Let me guess.
You watched the Primetime Emmy Awards on Sunday night to see your favorite shows and actors take home the hardware.
You probably didn’t watch for the typical, ho-hum acceptance speeches.
But within each ‘thank you’ routine are several important public speaking skills.
Whether you’re receiving an award, delivering a speech or even giving a business presentation, here are some lessons from TV’s top performers.
1. Keep it short and sweet
Emmy-award winners know they have limited time on stage so they say only what’s necessary. There’s tremendous power in brevity. The tighter your message, the more likely the audience will remember it. And the actors never repeat themselves. They make a point and move on.
Unlike the Emmys, there is no ‘wrap-it-up’ music in the real world (Dave Chapelle sure tried), so the key is to ‘anticipate‘ when it’s time to go.
2. Pay your respects
Yes, actors always thank a million people, and it can be boring and predictable. But there’s a method to the monotony. Thanking people underscores your humility, makes others in the room feel good and sets your speech on the right course.
3. Tell a joke, a story or both
Audiences love a good story because they are far more interesting than an Emmy winner saying ‘this person was amazing’ and ‘you guys are such an awesome crew to work with.’ Watch Steve Levitan, whose show Modern Family won Outstanding Comedy Series, talk about a moment on the set (and even fit in a joke).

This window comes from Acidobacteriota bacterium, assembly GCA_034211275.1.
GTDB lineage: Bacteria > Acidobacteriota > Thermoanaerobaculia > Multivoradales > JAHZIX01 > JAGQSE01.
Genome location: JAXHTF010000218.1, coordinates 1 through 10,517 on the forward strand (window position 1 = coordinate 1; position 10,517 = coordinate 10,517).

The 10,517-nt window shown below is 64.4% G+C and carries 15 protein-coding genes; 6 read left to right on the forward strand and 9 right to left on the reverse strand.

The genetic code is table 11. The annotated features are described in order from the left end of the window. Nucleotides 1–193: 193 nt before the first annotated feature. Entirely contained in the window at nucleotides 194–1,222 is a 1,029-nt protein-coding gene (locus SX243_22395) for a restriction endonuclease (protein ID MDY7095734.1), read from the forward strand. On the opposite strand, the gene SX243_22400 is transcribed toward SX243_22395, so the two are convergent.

[embedplusvideo height=”298″ width=”480″ standard=”http://www.youtube.com/v/h9TqMO-CQvk?fs=1&start=18″ vars=”ytid=h9TqMO-CQvk&width=480&height=298&start=18&stop=39&rs=w&hd=0&autoplay=0&react=1&chapters=¬es=” id=”ep1175″ /]
4. Be poised
When the actors walk onto the stage, they own the moment. The lights are shining, the cameras are rolling…it’s go time. They all remember to smile, scan the entire audience with their eyes and project their voices. The actors don’t stare at the first few rows; instead they look out towards the back of the room. That makes everyone feel spoken to and included.
5. Every mic is a hot mic
On stage, the rules are different. The actors know that any microphone they come across could be ‘live,’ meaning turned on and amplified. Remember this giant gaffe by Vice President Biden? If you’re near a mic, watch what you say.
[embedplusvideo height=”350″ width=”430″ standard=”http://www.youtube.com/v/u2yBRucRe7c?fs=1″ vars=”ytid=u2yBRucRe7c&width=430&height=350&start=&stop=&rs=w&hd=0&autoplay=0&react=1&chapters=¬es=” id=”ep1036″ /]
There’s a reason people practice big speeches, and it’s to avoid embarrassing moments like this, courtesy of Seth Macfarlane, creator of Family Guy.
[embedplusvideo height=”350″ width=”430″ standard=”http://www.youtube.com/v/wjTZ0wj0x4o?fs=1″ vars=”ytid=wjTZ0wj0x4o&width=430&height=350&start=&stop=&rs=w&hd=0&autoplay=0&react=1&chapters=¬es=” id=”ep6482″ /]
7. Respect the Audience
People will always listen to you — as long as you value their time and attention. Keep a speech short, give your thanks, tell a story/joke, stand up straight, project your voice and know when it’s time to stop.
The audience assumes you’ll go on forever (because too many people do). Being brief will drive home your point and give the crowd a pleasant surprise.
And trophy or not, you’ll walk off a stage feeling like a winner.
Did your favorite show/actor win last night? Who got snubbed in your opinion? Who deserved to win the most?